Alopecia is becoming a real concern for millions of women in the UK and is a sensitive subject that many would rather not talk about. This short article introduces the subject of alopecia and discusses the key information that women need to know about hair loss.

Types of alopecia

Generally alopecia  can be divided into two main types:

  1. Alopecia areata (hair loss occurs in patches across the scalp)
  2. Alopecia universalis (complete hair loss on the scalp and entire body)

Alopecia areata is an autoimmune disease where the immune system attacks the hair follicles, halting the production of hair cells. This causes hair to fall out in clumps from the scalp. Alopecia universalis, on the other hand, results in a total loss of hair throughout the whole body.

Causes of alopecia universalis

Scientists are not entirely sure what causes the Alopecia universalis. A majority of the cases seem to be related to episodes of high stress  in the sufferer. Shock and trauma have also been recorded as triggers of this condition.

An immune system response causes hair follicles to enter into their resting or telegen phase. This means they no longer produce new hair cells and balding occurs. It is not uncommon for the process to reverse should the cause of the autoimmune response be resolved. In some cases, hair cell production resumes automatically after some time, however this is rare without medical intervention.

Treatment options for alopecia

For stress-related hair loss, dealing with the cause of the stress is often enough to reverse the impact of alopecia. Hair follicles enter the growing or anagen phase and start producing hair cells again.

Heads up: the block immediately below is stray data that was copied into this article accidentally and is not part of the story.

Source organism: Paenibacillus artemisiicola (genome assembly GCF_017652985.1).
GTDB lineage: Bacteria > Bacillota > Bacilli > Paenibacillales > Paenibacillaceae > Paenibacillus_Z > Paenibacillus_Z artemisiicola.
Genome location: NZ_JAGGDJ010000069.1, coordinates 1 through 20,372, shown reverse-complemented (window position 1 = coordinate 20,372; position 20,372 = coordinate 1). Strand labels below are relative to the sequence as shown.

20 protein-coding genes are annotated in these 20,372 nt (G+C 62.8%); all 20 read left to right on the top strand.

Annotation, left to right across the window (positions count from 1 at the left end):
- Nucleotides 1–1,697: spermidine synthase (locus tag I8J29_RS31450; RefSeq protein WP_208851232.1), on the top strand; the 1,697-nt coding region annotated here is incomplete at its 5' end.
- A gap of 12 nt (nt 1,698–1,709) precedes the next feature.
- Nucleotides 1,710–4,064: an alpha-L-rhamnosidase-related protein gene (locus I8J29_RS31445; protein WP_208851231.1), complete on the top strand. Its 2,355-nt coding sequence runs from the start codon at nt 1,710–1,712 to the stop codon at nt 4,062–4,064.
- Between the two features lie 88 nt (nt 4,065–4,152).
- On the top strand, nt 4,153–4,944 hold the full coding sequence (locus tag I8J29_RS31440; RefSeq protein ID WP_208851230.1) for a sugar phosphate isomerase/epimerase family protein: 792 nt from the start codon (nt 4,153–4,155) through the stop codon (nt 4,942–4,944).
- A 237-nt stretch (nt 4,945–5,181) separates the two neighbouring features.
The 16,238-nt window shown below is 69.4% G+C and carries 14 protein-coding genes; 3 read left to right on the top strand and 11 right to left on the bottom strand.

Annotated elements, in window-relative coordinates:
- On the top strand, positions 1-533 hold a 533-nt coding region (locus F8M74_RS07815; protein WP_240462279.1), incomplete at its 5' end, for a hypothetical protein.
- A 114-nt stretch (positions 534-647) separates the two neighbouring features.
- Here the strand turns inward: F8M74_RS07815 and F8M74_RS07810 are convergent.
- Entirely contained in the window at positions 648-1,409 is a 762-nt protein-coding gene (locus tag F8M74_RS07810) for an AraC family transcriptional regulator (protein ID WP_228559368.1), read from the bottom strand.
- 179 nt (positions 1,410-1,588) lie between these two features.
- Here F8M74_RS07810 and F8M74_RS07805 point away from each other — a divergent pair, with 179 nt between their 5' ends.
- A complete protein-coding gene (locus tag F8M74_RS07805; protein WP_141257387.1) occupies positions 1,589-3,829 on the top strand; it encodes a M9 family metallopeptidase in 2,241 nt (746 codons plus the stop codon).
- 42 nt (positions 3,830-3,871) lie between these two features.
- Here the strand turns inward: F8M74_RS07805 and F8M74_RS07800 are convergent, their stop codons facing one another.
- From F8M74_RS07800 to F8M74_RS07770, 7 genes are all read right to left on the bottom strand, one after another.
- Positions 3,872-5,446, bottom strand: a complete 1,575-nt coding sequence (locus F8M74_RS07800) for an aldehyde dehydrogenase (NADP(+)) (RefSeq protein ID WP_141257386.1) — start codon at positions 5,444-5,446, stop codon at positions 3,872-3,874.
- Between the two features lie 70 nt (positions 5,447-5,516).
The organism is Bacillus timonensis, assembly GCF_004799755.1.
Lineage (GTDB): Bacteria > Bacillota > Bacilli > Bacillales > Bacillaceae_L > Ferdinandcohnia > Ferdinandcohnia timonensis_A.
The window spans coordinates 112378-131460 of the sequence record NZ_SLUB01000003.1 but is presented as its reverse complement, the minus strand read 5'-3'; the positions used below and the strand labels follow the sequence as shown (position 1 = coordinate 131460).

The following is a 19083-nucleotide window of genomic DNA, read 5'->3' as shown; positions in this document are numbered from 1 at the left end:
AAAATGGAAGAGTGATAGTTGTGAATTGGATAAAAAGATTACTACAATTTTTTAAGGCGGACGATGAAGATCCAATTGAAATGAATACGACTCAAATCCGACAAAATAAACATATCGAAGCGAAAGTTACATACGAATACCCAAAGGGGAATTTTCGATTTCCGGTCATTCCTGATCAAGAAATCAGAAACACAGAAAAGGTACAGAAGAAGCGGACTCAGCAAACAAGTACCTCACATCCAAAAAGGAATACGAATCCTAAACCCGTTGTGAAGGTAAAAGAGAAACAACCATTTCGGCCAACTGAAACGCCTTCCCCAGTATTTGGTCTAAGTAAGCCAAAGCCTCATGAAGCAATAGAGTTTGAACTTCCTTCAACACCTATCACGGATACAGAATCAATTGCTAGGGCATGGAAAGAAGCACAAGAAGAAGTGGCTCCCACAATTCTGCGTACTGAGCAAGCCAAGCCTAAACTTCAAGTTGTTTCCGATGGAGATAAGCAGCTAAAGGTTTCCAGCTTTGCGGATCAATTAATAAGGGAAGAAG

Treatment options include the following:

  • Applying a topical steroid cream
  • Steroid injections
  • Medical ultraviolet light

Dealing with the cause of stress still remains the most effective method of combating alopecia, kicking the immune system back into gear and initiating new hair growth.


Central Centrifugal Cicatricial Alopecia is a common cause of hair loss in African American/Afro Caribbean women and known as hot-comb alopecia in some circles. Hot styling tools and harmful hair-relaxing chemicals have been blamed for this type of hair loss since the 1950s. However, studies have shown that women who have not used these styling techniques may also suffer from the condition.

The effects of alopecia can be managed and in some cases reversed, if caught early. The experts at Vinci Hair Clinic can help with diagnosis of your condition and offer a variety of treatment options.

Key information for women with alopecia